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I have been trying to get a previously working replication to start working.

I have tried many settings, but I can't seem to make it work.

Here is the scenario. I dropped all the FK constraints from the destination database (call it DestDB).

I then re-initalize my replication and when I Runs I get this (de-identified) error:

The ALTER TABLE statement conflicted with the FOREIGN KEY constraint "FK_TableOnlyInDestDB_MyReplicatedTable". The conflict occurred in database "DestDB", table "SomeSchema.MyReplicatedTable", column 'MyReplicatedTableId'. (Source: MSSQLServer, Error number: 547)

It is driving me nuts because the FK indicated does not exist in that database.

Now, I did copy this database (backup and restore) from another database. So the only thing I can think of is that it is somehow crossing the streams.

But that seems unlikely.

Any ideas would be great!

NOTE: This is the query I ran to ensure that I have no FKs (It returned no rows):

use DestDB

SELECT AS ForeignKey,
   OBJECT_NAME(f.parent_object_id) AS TableName,
   COL_NAME(fc.parent_object_id, fc.parent_column_id) AS ColumnName,
   OBJECT_NAME (f.referenced_object_id) AS ReferenceTableName,
   COL_NAME(fc.referenced_object_id, fc.referenced_column_id) AS ReferenceColumnName
FROM sys.foreign_keys AS f
INNER JOIN sys.foreign_key_columns AS fc ON f.OBJECT_ID = fc.constraint_object_id

I also checked to ensure that the FK in question was not on the source table (in the database I am replicating from).

I have also tried: EXEC sp_msforeachtable 'ALTER TABLE ? NOCHECK CONSTRAINT all'

Also tried Dropping MyReplicatedTable. Dropped just fine and replication re-created it. (Still gave me the error though.)

I tried creating an empty database as a subscriber. That worked fine, so it is something in the DestDB that is causing the issue, but the FK in the ERROR does not exist.

share|improve this question
Disabling the constraint does not have the same effect as dropping it. Also what happens with a very simple SELECT * FROM DestDB.sys.foreign_keys WHERE name = N'FK_TableOnlyInDestDB_MyReplicatedTable'; or even SELECT * FROM DestDB.sys.objects WHERE name = N'FK_TableOnlyInDestDB_MyReplicatedTable';? – Aaron Bertrand Aug 9 '13 at 21:20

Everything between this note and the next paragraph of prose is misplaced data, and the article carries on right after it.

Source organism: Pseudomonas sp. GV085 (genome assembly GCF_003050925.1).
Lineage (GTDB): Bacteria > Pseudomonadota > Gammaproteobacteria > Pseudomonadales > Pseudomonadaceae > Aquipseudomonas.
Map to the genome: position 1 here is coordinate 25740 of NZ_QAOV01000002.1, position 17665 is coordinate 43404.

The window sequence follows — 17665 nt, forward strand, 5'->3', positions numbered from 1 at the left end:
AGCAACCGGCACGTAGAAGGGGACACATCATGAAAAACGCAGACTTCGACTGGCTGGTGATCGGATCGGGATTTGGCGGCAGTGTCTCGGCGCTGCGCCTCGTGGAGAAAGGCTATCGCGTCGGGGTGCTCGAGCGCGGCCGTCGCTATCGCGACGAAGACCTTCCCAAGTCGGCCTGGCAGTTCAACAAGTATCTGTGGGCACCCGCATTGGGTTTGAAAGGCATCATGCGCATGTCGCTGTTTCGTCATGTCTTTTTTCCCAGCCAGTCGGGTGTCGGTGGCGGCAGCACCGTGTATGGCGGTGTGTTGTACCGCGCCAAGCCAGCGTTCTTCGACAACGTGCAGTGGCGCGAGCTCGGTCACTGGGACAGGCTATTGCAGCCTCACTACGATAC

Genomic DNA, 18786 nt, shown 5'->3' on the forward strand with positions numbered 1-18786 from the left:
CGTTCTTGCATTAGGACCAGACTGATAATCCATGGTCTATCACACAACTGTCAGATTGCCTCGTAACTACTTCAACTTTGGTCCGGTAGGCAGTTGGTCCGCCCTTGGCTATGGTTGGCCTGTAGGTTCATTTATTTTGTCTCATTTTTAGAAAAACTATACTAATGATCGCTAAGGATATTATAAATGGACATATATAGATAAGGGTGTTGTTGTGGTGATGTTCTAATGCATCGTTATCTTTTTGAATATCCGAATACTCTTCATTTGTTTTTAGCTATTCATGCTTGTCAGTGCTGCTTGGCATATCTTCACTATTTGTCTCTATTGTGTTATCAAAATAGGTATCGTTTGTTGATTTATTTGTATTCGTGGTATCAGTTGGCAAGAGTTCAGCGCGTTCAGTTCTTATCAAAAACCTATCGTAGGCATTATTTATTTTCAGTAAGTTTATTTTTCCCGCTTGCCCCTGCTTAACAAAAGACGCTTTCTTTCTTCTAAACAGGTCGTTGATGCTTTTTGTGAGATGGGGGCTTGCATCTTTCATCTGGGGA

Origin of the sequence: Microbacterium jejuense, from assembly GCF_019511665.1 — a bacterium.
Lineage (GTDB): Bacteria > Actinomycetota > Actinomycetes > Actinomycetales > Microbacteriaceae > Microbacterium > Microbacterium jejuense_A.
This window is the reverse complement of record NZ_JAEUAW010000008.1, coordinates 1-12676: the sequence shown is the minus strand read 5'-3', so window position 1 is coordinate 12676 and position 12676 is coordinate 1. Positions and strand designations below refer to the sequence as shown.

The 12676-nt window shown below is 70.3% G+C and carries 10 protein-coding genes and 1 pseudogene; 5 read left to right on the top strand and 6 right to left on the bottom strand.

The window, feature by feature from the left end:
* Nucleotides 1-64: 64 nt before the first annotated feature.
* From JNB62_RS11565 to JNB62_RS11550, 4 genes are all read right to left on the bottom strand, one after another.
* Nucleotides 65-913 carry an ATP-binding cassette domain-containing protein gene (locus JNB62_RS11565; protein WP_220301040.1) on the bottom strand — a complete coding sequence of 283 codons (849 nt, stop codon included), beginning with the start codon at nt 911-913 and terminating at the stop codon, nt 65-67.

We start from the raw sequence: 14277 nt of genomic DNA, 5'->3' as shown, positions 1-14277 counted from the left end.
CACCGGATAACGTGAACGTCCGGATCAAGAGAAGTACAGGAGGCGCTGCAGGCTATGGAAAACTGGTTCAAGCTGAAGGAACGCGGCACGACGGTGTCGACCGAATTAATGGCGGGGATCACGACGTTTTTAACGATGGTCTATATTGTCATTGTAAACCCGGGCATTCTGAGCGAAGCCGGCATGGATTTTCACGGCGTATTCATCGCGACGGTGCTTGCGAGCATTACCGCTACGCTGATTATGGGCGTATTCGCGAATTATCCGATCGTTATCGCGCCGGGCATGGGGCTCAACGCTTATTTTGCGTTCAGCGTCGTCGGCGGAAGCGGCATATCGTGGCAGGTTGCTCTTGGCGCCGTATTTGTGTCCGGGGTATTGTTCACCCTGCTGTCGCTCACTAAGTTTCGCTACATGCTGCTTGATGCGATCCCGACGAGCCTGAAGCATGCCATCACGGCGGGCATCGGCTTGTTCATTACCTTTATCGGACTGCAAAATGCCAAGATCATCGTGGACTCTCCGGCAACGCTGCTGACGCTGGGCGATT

@AaronBertrand - Alas, both of those return 0 rows. The FK is well and truely gone... I don't get why replication is complaining. (I have also tried deleting and recreating both publisher and subscriber). – Vaccano Aug 9 '13 at 21:38
Then shrug I am out of ideas. SQL Server doesn't make these error messages up, and it gets that name from the metadata of the source database, so it is there somewhere... – Aaron Bertrand Aug 9 '13 at 21:43
@Vaccano try adding a dummy record in the Publication and reinitialize or if that does not work You can set Action if name is in use property to Drop existing object and create a new one. – Kin Aug 10 '13 at 0:27
up vote 4 down vote accepted

Sorry for waking up this dead thread, but I hate it when questions remains inconclusive. Anyway, I had the same problem. Apparently SQL server replication saves foreign keys in "dbo.MSsavedforeignkeys", which is where I found my blocker FK. A quick delete dbo.MSsavedforeignkeys where constraint_name = N'FK_TableOnlyInDestDB_MyReplicatedTable' solved my problem. Of course, there may be more "best practice" ways of cleaning up after failed replications.

share|improve this answer
Thank you for the answer. I don't know that questions ever are really "dead" to new answers on Stack Exchange sites. After a year, asking for more details is bad form, but a new answer is always welcome. – Vaccano Oct 24 '14 at 16:02

As Aaron noted, SQL Server does not invent objects, so it has to be somewhere.

My initial thought is that you are pointing replication at a different database than you think you are. Check in the "Subscription Properties" dialog what database was used to create the subscription.

Also check what type of replication you are using. If it is any of the bidirectional forms it might try to apply that breaking change to the publisher.

If that does not help, check your default extended event session to see what was actually executing when the error was raised. See for details of how to do that.

That should allow you to figure out what is going on.

If after all that you are sure you are in the right database and replication is still tripping over the non-existent FK, I can only recommend to drop the subscription and maybe also the publication and start from scratch.

share|improve this answer
+1 "at a different database" (or the same database name but on the wrong server). – Aaron Bertrand Aug 10 '13 at 2:28

This is probably an existing foreign key in one of your Publisher tables. The replication job is trying to alter and create this foreign key on your subscriber table but it can't do this because of the data in subscriber doesn't suit to needs of the upcoming foreign key constraint.

Your data should be replicated to subscriber in any case even though you get this error.

share|improve this answer

I had similar issue, Snapshot that I was trying to apply was in infinite loop. Deleting the record from MSsavedforeignkeys helped.

Thanks to Erik.

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